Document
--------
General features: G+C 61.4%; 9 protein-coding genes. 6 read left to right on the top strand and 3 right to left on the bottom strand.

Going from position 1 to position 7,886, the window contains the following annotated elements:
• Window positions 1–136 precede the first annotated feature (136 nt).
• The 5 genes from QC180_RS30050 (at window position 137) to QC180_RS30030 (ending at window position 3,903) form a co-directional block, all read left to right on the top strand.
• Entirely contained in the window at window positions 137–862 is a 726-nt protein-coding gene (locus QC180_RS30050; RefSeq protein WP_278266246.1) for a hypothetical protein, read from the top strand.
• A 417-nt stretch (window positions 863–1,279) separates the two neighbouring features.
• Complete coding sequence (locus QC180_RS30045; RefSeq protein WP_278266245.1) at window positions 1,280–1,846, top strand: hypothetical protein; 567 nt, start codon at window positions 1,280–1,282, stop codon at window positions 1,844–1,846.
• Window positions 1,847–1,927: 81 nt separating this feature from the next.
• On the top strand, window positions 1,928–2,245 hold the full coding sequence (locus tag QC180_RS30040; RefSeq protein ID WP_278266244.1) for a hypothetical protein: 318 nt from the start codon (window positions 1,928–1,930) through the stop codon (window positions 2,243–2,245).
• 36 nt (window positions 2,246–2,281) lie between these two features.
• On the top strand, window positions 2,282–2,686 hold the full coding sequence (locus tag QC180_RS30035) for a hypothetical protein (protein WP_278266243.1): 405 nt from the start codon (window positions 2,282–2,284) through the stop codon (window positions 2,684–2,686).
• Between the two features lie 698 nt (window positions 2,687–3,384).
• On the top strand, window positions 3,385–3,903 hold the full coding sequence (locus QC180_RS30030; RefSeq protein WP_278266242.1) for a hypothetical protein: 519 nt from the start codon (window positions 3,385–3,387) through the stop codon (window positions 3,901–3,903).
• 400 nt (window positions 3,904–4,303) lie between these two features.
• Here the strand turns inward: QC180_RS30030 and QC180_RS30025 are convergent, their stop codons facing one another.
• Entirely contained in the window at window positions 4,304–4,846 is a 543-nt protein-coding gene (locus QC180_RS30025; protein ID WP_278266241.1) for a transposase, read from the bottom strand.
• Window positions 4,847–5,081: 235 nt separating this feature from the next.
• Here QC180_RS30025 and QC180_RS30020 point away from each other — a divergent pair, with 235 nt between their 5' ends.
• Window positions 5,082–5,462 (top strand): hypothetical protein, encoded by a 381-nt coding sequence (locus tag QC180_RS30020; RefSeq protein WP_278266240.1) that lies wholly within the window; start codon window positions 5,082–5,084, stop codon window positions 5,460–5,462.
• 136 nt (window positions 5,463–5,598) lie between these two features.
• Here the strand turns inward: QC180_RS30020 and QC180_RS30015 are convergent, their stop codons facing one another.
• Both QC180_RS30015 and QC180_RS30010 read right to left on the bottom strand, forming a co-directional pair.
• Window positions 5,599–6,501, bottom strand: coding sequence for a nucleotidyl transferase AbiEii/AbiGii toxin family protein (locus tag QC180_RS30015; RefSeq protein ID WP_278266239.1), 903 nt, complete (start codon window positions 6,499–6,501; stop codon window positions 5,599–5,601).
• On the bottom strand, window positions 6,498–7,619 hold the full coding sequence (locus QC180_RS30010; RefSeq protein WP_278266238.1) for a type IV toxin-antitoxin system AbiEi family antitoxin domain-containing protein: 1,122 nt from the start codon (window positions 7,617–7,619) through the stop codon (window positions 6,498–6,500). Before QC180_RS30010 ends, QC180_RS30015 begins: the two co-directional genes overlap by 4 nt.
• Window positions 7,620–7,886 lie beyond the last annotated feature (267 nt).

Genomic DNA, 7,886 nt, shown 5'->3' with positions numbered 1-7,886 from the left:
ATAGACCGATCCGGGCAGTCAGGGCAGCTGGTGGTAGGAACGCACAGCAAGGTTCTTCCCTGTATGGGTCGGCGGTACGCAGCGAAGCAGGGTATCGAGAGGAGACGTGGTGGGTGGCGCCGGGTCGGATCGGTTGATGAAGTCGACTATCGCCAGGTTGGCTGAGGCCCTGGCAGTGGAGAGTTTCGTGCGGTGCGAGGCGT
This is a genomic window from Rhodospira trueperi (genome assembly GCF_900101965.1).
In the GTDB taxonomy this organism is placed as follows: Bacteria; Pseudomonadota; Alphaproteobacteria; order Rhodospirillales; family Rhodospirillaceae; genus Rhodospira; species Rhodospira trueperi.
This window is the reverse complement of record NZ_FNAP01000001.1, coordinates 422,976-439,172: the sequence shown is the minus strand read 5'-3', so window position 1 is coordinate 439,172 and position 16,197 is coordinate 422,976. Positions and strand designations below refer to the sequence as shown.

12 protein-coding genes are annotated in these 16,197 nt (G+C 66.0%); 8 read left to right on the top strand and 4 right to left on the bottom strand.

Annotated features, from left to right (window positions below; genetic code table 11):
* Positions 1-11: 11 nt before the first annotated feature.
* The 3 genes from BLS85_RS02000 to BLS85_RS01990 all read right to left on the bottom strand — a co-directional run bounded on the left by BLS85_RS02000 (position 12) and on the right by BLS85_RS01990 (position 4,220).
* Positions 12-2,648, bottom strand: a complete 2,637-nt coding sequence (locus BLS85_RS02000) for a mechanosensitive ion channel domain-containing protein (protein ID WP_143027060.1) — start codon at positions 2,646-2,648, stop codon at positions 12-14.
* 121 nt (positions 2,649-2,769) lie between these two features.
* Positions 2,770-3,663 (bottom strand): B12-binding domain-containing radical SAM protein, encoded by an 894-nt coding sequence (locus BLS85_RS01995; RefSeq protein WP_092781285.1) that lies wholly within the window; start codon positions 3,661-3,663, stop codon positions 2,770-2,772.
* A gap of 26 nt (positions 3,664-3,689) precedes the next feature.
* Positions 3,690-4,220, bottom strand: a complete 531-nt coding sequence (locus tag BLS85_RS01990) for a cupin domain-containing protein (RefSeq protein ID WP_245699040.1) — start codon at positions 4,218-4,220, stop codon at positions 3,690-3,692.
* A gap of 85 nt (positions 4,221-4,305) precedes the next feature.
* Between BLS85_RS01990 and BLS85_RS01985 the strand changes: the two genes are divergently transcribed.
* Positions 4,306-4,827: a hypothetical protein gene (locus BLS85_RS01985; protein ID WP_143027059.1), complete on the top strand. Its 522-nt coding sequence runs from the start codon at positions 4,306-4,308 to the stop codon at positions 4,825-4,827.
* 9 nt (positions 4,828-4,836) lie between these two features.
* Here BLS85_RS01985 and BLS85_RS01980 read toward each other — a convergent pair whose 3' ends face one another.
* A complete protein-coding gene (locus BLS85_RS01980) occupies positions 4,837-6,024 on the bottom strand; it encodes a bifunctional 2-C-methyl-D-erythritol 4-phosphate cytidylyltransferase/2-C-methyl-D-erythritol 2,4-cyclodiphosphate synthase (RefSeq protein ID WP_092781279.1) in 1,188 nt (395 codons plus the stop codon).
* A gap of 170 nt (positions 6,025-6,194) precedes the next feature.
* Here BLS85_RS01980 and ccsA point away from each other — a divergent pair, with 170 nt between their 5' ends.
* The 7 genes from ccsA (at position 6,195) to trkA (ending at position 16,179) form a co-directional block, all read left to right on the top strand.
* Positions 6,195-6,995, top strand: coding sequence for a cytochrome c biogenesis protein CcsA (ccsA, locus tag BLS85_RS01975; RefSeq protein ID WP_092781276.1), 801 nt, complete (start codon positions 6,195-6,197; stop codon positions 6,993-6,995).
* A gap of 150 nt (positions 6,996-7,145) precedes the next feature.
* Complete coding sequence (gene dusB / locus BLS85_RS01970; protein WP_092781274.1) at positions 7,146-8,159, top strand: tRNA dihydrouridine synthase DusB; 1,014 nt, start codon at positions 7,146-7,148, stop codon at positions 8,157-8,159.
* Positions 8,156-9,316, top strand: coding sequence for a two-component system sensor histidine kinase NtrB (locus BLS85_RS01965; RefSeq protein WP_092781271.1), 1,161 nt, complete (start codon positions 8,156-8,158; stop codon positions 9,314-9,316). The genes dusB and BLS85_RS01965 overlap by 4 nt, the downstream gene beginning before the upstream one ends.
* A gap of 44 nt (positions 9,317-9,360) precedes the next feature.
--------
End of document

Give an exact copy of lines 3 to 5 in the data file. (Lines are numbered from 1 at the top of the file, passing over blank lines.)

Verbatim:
• Window positions 1–136 precede the first annotated feature (136 nt).
• The 5 genes from QC180_RS30050 (at window position 137) to QC180_RS30030 (ending at window position 3,903) form a co-directional block, all read left to right on the top strand.
• Entirely contained in the window at window positions 137–862 is a 726-nt protein-coding gene (locus QC180_RS30050; RefSeq protein WP_278266246.1) for a hypothetical protein, read from the top strand.